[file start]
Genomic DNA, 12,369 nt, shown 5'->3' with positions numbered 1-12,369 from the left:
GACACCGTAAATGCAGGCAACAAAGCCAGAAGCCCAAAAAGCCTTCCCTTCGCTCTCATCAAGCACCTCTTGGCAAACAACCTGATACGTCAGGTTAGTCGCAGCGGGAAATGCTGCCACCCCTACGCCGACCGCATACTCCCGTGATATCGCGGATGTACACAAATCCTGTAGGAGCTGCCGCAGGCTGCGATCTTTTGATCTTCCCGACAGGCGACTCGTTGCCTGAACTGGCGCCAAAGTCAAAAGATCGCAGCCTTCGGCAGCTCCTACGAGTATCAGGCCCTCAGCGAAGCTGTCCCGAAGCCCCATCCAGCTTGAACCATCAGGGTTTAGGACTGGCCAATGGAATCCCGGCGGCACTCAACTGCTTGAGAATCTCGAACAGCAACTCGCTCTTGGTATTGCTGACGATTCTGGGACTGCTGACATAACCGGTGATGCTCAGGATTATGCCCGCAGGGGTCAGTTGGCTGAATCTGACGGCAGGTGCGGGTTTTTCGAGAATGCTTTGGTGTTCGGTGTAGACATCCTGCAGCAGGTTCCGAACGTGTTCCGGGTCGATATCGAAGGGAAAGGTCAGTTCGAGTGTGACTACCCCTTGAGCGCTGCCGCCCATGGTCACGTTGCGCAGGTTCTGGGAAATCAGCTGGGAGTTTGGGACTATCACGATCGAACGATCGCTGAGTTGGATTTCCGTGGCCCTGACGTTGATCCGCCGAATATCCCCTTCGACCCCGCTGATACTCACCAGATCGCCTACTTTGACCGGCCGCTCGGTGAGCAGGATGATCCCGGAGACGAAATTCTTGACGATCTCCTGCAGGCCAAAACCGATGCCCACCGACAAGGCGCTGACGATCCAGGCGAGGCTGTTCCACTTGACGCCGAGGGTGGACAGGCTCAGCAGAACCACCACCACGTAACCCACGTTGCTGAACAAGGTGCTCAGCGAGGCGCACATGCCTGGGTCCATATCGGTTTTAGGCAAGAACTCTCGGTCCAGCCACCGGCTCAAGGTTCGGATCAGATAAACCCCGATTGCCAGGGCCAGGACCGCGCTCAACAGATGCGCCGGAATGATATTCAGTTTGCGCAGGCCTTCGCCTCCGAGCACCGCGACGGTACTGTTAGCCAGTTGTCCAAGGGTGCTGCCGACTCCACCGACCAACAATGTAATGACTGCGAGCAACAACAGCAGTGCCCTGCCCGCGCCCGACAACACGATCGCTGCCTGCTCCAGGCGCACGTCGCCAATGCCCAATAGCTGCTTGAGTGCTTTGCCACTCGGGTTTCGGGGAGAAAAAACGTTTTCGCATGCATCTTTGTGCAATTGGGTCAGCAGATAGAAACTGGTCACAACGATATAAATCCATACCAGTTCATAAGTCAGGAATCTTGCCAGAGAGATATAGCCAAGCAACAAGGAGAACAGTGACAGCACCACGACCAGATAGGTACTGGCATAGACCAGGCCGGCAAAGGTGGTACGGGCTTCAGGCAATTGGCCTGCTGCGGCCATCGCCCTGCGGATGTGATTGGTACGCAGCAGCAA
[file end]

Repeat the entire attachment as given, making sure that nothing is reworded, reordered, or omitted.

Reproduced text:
Genomic DNA, 12,369 nt, shown 5'->3' with positions numbered 1-12,369 from the left:
GACACCGTAAATGCAGGCAACAAAGCCAGAAGCCCAAAAAGCCTTCCCTTCGCTCTCATCAAGCACCTCTTGGCAAACAACCTGATACGTCAGGTTAGTCGCAGCGGGAAATGCTGCCACCCCTACGCCGACCGCATACTCCCGTGATATCGCGGATGTACACAAATCCTGTAGGAGCTGCCGCAGGCTGCGATCTTTTGATCTTCCCGACAGGCGACTCGTTGCCTGAACTGGCGCCAAAGTCAAAAGATCGCAGCCTTCGGCAGCTCCTACGAGTATCAGGCCCTCAGCGAAGCTGTCCCGAAGCCCCATCCAGCTTGAACCATCAGGGTTTAGGACTGGCCAATGGAATCCCGGCGGCACTCAACTGCTTGAGAATCTCGAACAGCAACTCGCTCTTGGTATTGCTGACGATTCTGGGACTGCTGACATAACCGGTGATGCTCAGGATTATGCCCGCAGGGGTCAGTTGGCTGAATCTGACGGCAGGTGCGGGTTTTTCGAGAATGCTTTGGTGTTCGGTGTAGACATCCTGCAGCAGGTTCCGAACGTGTTCCGGGTCGATATCGAAGGGAAAGGTCAGTTCGAGTGTGACTACCCCTTGAGCGCTGCCGCCCATGGTCACGTTGCGCAGGTTCTGGGAAATCAGCTGGGAGTTTGGGACTATCACGATCGAACGATCGCTGAGTTGGATTTCCGTGGCCCTGACGTTGATCCGCCGAATATCCCCTTCGACCCCGCTGATACTCACCAGATCGCCTACTTTGACCGGCCGCTCGGTGAGCAGGATGATCCCGGAGACGAAATTCTTGACGATCTCCTGCAGGCCAAAACCGATGCCCACCGACAAGGCGCTGACGATCCAGGCGAGGCTGTTCCACTTGACGCCGAGGGTGGACAGGCTCAGCAGAACCACCACCACGTAACCCACGTTGCTGAACAAGGTGCTCAGCGAGGCGCACATGCCTGGGTCCATATCGGTTTTAGGCAAGAACTCTCGGTCCAGCCACCGGCTCAAGGTTCGGATCAGATAAACCCCGATTGCCAGGGCCAGGACCGCGCTCAACAGATGCGCCGGAATGATATTCAGTTTGCGCAGGCCTTCGCCTCCGAGCACCGCGACGGTACTGTTAGCCAGTTGTCCAAGGGTGCTGCCGACTCCACCGACCAACAATGTAATGACTGCGAGCAACAACAGCAGTGCCCTGCCCGCGCCCGACAACACGATCGCTGCCTGCTCCAGGCGCACGTCGCCAATGCCCAATAGCTGCTTGAGTGCTTTGCCACTCGGGTTTCGGGGAGAAAAAACGTTTTCGCATGCATCTTTGTGCAATTGGGTCAGCAGATAGAAACTGGTCACAACGATATAAATCCATACCAGTTCATAAGTCAGGAATCTTGCCAGAGAGATATAGCCAAGCAACAAGGAGAACAGTGACAGCACCACGACCAGATAGGTACTGGCATAGACCAGGCCGGCAAAGGTGGTACGGGCTTCAGGCAATTGGCCTGCTGCGGCCATCGCCCTGCGGATGTGATTGGTACGCAGCAGCAA